While you may not have seen his nude works, there is a good chance you have spotted the photographer’s work around town. In fact, if you have been a Submerge reader since its earliest years, then you may recall an image of Sacramento band Agent Ribbons on the cover of the first issue. It’s the one where the duo is posed stoically on a round throw rug, instruments in hand. Vasquez shot the photo. Otherwise, you may have seen his work while browsing Midtown Monthly or the Sacramento News & Review.
Perhaps the greatest advantage to being a freelance photographer is the access to unique experiences that comes with it, he discloses. He has attended Adobe conferences for marketing-related work, passed time in Berlin, Tokyo and Chicago. He has been a part of documenting Sacramento’s local music scene, including the likes of Ricky Berger, Mike Farrell, Phallucy and Exquisite Corps, in addition to Agent Ribbons. He has been asked to shoot political gigs, snapping shots of legislators stopping mid-conversation to reveal an effortless grin. As long as Vasquez holds a camera in front of his face, no one questions him.
What a dreamy existence, right? Not always. The reality that comes with freelance work is there is no steady income to rely on, and it’s a matter of waiting for customers to fork over cash. And if no one is interested in spending, then it can be a sorry day, week or month. In Sacramento, people are particularly reluctant to open their wallets for artwork, Vasquez says.
“You end up being like a soccer mom to your work,” he says jokingly, meaning he has to haul around his pieces from exhibition to exhibition until someone buys something.
Still, he spends his time doing what he loves, making art.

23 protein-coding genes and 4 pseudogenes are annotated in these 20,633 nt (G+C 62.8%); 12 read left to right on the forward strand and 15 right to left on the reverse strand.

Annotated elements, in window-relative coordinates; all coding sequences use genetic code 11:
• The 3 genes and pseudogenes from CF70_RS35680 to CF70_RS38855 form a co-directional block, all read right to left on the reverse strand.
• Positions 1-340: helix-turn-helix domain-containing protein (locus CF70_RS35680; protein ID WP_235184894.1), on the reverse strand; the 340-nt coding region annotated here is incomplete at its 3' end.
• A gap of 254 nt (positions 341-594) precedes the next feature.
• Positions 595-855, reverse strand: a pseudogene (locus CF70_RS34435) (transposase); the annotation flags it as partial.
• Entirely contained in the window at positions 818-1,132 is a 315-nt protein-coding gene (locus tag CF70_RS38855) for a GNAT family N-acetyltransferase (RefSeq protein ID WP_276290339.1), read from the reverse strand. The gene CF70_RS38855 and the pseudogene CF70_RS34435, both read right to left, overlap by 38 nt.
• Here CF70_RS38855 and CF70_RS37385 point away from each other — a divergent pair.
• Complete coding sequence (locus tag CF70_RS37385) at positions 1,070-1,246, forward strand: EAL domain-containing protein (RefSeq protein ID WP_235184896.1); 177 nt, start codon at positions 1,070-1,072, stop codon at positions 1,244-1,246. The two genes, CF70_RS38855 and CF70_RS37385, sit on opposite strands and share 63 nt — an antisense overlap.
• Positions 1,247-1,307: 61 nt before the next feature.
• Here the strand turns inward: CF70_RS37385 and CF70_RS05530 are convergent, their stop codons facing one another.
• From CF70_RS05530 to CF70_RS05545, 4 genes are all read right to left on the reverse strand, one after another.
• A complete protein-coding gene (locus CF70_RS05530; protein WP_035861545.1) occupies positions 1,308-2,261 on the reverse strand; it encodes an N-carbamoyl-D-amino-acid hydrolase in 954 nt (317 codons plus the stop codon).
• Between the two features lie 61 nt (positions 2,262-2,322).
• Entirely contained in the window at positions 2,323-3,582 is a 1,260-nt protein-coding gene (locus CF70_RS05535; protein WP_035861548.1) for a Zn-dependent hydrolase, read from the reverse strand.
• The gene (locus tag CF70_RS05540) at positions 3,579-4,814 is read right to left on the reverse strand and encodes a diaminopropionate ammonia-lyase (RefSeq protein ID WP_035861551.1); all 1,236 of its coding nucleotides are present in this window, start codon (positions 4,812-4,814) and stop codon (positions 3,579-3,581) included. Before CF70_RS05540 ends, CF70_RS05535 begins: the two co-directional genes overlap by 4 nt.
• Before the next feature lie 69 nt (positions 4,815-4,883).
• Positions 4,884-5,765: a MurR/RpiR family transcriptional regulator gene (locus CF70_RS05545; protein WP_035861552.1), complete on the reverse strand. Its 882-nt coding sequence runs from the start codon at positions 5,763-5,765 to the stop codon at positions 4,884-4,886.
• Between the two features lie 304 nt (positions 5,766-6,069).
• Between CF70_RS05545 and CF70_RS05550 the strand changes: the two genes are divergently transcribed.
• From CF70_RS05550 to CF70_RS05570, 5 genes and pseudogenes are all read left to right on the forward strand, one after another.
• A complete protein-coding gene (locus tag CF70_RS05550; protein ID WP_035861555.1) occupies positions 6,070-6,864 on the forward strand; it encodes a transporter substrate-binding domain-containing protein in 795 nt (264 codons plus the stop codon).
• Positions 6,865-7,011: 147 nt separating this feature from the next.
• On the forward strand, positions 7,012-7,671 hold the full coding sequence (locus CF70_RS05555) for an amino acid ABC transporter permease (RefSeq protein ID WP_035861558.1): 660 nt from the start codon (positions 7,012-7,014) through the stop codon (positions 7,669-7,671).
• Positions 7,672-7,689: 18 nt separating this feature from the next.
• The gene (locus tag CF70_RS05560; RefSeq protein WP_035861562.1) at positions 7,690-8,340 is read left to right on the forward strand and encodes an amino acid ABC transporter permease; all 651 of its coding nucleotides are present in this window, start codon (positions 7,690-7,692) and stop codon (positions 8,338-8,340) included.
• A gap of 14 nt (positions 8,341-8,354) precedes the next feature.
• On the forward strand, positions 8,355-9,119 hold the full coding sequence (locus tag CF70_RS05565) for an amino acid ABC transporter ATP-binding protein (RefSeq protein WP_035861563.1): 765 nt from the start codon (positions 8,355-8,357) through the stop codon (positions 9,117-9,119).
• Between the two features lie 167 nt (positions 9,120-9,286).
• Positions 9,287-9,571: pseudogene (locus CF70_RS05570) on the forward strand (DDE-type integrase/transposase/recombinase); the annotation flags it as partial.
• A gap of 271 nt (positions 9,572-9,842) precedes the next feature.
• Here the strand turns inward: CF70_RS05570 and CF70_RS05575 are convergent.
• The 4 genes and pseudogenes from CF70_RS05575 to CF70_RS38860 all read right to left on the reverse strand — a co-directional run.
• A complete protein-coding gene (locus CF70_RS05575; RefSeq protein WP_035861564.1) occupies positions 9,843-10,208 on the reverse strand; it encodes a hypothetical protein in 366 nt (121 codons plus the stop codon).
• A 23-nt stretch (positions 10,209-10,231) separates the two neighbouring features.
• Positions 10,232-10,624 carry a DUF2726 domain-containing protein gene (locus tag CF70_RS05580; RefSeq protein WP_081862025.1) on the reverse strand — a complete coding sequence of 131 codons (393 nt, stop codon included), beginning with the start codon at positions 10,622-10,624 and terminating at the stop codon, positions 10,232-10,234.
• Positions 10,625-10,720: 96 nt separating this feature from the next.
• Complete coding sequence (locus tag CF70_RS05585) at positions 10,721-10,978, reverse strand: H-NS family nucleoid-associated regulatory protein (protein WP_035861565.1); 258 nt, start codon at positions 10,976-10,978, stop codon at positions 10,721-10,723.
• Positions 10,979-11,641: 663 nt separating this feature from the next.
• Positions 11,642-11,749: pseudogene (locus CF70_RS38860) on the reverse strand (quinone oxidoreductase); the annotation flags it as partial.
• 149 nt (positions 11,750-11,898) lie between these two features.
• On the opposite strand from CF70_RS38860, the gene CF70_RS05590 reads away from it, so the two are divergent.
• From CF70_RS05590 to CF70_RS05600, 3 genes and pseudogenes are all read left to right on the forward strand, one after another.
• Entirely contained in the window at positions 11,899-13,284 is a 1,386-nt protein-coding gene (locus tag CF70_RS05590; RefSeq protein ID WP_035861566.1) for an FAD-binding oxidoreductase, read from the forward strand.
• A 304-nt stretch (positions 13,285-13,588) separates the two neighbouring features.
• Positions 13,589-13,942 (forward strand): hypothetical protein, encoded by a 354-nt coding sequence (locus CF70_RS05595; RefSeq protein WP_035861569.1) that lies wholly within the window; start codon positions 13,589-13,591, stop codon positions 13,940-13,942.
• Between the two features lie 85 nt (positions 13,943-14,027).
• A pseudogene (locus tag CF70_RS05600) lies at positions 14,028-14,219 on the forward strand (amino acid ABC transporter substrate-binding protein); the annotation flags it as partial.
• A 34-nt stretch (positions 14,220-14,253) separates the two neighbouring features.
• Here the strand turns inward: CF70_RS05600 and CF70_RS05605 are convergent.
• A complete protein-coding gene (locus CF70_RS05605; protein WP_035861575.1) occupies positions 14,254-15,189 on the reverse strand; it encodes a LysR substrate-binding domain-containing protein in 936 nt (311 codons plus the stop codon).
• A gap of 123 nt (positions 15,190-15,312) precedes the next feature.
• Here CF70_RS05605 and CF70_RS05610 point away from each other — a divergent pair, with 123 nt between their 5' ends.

“Art is my commitment that I will never murder anybody,” he says.
This may sound odd at first, but as Vasquez explains, it rings true for him. Prior to his infatuation with photography, he was within days of entering the Air Force linguistics school in Monterey.
His recruiting officer reassured him, “You’re not going to have to shoot anybody… You’re just going to translate and pass it on.”
That’s when he had an epiphany, Vasquez remembers. Even if he wasn’t the one toting a gun, he was still part of “the machine,” only he was passing on the burden of killing to someone else.
“The entire organization is designed to enforce your will on other people, other cultures,” he says. “It’s just spreading out the responsibility [so] that nobody feels too bad about it.”
So the day before he was supposed to leave, he instead told his recruiter he wasn’t going. He signed a paper, never looked back and has lived as an artist ever since.
“Art is a conversation with whatever, with your materials, with your culture, your people,” Vasquez says. “Sometimes people buy it, sometimes they don’t buy it, but you spent your energy adding something to the world, versus trying to mash the world into the shape you agree with or coercing it to comply with your will.”
When cities are left in shambles, whether it is the result of bombs, zealous greed or dilapidated economies, we can only hope that there will still be artists left to shed light into the void.